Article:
Successful organizations have figured out that customer satisfaction has a direct impact on the bottom line. Creating an environment which supports a quality culture requires a structured, systematic process. Following are steps to implementing a quality management system that will help to bring the process full circle.
Let’s begin by defining the word quality.
“A subjective term for which each person has his or her own definition. In technical usage, quality can have two meanings: (1) the characteristics of a product or service that bear on its ability to satisfy stated or implied needs and (2) a product or service free of deficiencies.” American Society for Quality (ASQ)
A Quality Management System is “The organizational structure, processes, procedures and resources needed to implement, maintain and continually improve the management of quality.” American Society for Quality (ASQ)
Total Quality Management (TQM) is a management approach to long-term success through customer satisfaction. TQM focuses on the development of products and services that meet the needs and exceed the expectations of key customer groups. This is accomplished by creating an integrated “system” that is process centered, has total employee involvement and is completely customer focused. Creating a culture that is customer focused and collecting and studying data that supports efforts for the customer are critical components to the system.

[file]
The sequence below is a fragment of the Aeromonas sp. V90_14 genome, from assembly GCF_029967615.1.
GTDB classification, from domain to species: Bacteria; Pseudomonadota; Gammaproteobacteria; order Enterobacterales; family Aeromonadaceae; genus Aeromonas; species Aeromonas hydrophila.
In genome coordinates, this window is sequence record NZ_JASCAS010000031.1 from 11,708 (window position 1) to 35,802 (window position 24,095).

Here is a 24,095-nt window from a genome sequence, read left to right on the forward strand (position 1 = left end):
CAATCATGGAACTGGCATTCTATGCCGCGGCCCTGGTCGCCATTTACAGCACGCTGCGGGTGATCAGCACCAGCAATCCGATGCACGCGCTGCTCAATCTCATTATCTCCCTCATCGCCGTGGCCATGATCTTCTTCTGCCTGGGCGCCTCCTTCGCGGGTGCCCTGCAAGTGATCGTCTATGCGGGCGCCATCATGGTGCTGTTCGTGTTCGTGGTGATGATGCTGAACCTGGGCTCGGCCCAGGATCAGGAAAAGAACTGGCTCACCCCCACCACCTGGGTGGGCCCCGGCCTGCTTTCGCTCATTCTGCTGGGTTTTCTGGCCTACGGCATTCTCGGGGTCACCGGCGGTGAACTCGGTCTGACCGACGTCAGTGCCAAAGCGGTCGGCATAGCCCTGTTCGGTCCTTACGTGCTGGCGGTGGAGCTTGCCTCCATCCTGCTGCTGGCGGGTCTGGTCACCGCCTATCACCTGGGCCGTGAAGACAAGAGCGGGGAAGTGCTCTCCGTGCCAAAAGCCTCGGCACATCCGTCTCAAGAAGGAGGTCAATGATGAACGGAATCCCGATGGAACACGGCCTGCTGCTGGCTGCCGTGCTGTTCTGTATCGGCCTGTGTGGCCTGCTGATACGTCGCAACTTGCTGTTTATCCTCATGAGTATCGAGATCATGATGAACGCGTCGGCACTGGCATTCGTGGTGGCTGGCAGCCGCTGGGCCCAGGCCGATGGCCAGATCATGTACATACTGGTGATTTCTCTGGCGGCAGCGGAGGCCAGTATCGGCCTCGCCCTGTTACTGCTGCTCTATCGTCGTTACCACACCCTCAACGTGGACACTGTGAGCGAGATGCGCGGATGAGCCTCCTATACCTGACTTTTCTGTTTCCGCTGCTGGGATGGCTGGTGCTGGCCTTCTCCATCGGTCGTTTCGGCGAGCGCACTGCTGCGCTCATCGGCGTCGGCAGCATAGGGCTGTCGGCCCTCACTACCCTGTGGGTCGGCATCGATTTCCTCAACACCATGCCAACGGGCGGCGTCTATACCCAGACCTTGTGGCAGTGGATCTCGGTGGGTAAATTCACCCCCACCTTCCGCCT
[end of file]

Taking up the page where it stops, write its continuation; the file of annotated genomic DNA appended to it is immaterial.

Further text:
Steps to Creating a Total Quality Management System
1. Clarify Vision, Mission and Values
Employees need to know how what they do is tied to organizational strategy and objectives which makes it important that all employees understand where the organization is headed (its vision), what it hopes to accomplish (mission) and the operational principles (values) that will steer its priorities and decision making. Having a process to educate employees during new employee orientation and a communication process to help ensure that the mission, vision and values is always in front of the people is a major first step.
2. Identify Critical Success Factors (CSF)
Critical success factors help an organization focus on those things that help it meet objectives and move a little closer to achieving its mission. These performance based measures provide a gauge for determining how well the organization is meeting objectives.
Some example CSF:
- Financial Performance
- Customer Satisfaction
- Process Improvement
- Market Share
- Employee Satisfaction
- Product Quality
3. Develop Measures and Metrics to Track CSF Data
Once critical success factors are identified, there needs to be measurements put in place to monitor and track progress. This can be done through a reporting process that is used to collect specified data and share information with senior leaders. For example, if a goal is to increase customer satisfaction survey scores, there should be a goal and a measure to demonstrate achievement of the goal.
4. Identify Key Customer Group
Every organization has customers and understanding who the key customer groups are is important so that products and services can be developed based on customer requirements. The mistake a lot of organizations make is not acknowledging employees as a key customer group.
Example Key Customer Groups:
5. Solicit Customer Feedback